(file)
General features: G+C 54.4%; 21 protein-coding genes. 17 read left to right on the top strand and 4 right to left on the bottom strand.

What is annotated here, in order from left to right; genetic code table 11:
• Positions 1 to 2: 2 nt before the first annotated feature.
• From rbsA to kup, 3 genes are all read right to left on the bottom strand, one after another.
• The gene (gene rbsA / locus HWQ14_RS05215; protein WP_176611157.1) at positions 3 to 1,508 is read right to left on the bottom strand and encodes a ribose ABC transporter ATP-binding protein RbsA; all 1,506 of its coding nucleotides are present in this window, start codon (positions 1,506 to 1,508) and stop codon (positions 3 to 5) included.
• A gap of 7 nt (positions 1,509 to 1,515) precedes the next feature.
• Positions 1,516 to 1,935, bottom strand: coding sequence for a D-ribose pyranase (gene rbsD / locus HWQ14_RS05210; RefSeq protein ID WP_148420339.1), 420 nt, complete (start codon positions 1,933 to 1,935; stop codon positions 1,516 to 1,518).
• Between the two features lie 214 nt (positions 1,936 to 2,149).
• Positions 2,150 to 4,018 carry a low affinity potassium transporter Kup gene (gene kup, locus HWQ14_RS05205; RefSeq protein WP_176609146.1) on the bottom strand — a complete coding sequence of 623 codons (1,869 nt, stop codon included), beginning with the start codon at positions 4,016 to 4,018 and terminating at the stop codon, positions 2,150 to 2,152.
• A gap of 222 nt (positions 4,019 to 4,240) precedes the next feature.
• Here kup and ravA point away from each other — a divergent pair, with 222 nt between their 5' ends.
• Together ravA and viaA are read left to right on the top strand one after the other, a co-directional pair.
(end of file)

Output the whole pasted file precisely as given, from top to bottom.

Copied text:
General features: G+C 54.4%; 21 protein-coding genes. 17 read left to right on the top strand and 4 right to left on the bottom strand.

What is annotated here, in order from left to right; genetic code table 11:
• Positions 1 to 2: 2 nt before the first annotated feature.
• From rbsA to kup, 3 genes are all read right to left on the bottom strand, one after another.
• The gene (gene rbsA / locus HWQ14_RS05215; protein WP_176611157.1) at positions 3 to 1,508 is read right to left on the bottom strand and encodes a ribose ABC transporter ATP-binding protein RbsA; all 1,506 of its coding nucleotides are present in this window, start codon (positions 1,506 to 1,508) and stop codon (positions 3 to 5) included.
• A gap of 7 nt (positions 1,509 to 1,515) precedes the next feature.
• Positions 1,516 to 1,935, bottom strand: coding sequence for a D-ribose pyranase (gene rbsD / locus HWQ14_RS05210; RefSeq protein ID WP_148420339.1), 420 nt, complete (start codon positions 1,933 to 1,935; stop codon positions 1,516 to 1,518).
• Between the two features lie 214 nt (positions 1,936 to 2,149).
• Positions 2,150 to 4,018 carry a low affinity potassium transporter Kup gene (gene kup, locus HWQ14_RS05205; RefSeq protein WP_176609146.1) on the bottom strand — a complete coding sequence of 623 codons (1,869 nt, stop codon included), beginning with the start codon at positions 4,016 to 4,018 and terminating at the stop codon, positions 2,150 to 2,152.
• A gap of 222 nt (positions 4,019 to 4,240) precedes the next feature.
• Here kup and ravA point away from each other — a divergent pair, with 222 nt between their 5' ends.
• Together ravA and viaA are read left to right on the top strand one after the other, a co-directional pair.